Everything in Its Place by Oliver Sacks

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Summary

The late neurologist Oliver Sacks was one of the foremost writers of popular science in recent decades and perhaps the best at explaining the mysterious relationship between mind, brain, and body. Everything in Its Place is a posthumous collection of previously published and unpublished articles; many focus on the realm of neurology, while others once again demonstrate the enormously wide range of his interests in both science and the humanities.

Articles dealing with Sacks's specialty cover subjects drawn from his medical practice such as identification of the symptoms of dementia, the warning signs of Alzheimer's syndrome, and the biological manifestations of mania. He returns again to the complex disorder of Tourette syndrome and the multifarious variety of its indications.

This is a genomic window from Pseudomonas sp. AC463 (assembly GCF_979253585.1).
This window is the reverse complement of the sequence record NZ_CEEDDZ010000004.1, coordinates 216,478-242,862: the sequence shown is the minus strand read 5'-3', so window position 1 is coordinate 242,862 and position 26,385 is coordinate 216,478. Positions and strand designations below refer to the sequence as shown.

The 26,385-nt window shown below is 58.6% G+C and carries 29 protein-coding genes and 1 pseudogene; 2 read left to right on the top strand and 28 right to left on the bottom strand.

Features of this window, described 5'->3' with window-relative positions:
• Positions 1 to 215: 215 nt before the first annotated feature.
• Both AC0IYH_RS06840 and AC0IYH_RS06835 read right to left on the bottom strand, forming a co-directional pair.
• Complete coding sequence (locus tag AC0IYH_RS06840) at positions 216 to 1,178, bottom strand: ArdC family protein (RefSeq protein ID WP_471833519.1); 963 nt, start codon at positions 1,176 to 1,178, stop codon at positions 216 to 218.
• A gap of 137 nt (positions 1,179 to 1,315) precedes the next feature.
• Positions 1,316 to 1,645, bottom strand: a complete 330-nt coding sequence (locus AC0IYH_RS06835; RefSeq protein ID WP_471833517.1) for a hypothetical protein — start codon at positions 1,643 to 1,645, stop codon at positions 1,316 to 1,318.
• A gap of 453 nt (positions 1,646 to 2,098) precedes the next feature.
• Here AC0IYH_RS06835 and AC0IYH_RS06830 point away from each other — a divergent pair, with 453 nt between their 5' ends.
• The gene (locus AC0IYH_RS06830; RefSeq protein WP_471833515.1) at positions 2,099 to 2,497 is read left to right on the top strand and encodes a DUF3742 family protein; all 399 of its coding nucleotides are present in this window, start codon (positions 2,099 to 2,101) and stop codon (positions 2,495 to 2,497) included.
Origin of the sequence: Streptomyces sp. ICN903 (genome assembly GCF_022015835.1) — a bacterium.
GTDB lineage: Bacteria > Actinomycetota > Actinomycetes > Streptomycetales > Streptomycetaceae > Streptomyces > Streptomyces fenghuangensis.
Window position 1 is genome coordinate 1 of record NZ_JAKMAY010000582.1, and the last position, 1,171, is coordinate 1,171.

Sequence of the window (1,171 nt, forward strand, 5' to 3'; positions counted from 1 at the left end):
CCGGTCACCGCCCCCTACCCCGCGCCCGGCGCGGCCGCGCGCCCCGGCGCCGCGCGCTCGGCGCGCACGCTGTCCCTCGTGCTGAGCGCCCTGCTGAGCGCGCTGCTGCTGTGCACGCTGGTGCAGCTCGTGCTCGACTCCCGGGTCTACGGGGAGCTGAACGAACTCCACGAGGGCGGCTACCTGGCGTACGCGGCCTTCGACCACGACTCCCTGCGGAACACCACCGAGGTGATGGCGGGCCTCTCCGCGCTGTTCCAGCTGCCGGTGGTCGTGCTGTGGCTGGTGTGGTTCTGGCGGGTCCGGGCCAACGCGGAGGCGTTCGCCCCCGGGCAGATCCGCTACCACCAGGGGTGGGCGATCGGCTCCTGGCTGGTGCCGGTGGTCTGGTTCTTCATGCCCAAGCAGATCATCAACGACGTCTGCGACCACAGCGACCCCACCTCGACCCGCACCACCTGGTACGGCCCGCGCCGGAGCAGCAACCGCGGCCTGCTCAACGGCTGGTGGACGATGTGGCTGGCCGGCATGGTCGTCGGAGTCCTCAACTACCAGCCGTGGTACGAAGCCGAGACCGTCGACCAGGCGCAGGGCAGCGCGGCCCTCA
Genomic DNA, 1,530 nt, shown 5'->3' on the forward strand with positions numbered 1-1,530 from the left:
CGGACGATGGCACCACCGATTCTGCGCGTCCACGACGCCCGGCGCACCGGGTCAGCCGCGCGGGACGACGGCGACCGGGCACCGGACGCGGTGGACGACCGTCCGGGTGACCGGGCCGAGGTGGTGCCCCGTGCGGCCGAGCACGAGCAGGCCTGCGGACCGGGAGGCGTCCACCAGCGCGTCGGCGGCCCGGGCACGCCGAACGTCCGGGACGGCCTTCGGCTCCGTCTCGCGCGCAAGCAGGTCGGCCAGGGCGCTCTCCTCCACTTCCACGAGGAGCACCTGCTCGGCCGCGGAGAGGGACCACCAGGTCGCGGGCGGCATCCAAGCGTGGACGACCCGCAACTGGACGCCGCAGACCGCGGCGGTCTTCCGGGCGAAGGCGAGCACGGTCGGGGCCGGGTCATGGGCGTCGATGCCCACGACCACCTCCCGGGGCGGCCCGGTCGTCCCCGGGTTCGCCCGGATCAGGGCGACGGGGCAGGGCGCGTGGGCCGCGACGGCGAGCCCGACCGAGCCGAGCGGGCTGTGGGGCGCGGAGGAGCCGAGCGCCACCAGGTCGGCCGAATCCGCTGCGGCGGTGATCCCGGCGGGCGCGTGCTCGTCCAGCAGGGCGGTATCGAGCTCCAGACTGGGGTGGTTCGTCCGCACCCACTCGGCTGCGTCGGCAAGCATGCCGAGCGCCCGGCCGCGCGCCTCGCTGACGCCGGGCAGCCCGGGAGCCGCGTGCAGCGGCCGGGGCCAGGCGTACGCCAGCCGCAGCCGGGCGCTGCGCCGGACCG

In a like vein, he reveals the biochemical and neurological origins for the common sensation of out-of-body or near-death experiences. Sacks explains that such experiences invariably occur as a byproduct of disease, trauma, accident, or medical manipulation. As an example, he debunks neurosurgeon Eben Alexander's claims of a so-called "heaven" experience while suffering from meningitis, reasoning that the sensation of "seeing God" Alexander described was simply the experience of returning from a coma to the full functioning of his cerebral cortex.

In the article "Humphry Davy: Poet of Chemistry," Sacks discusses his youthful enthrallment with the pioneering chemist and his influence on the author's decision to enter the world of science. He's also eloquent on another early influence, the scientific imagination of H. G. Wells, to whose books he continued to return with pleasure.

On a more speculative plane, he ruminates about the existence of organic, cellular life on other planets,...

(The entire section is 425 words.)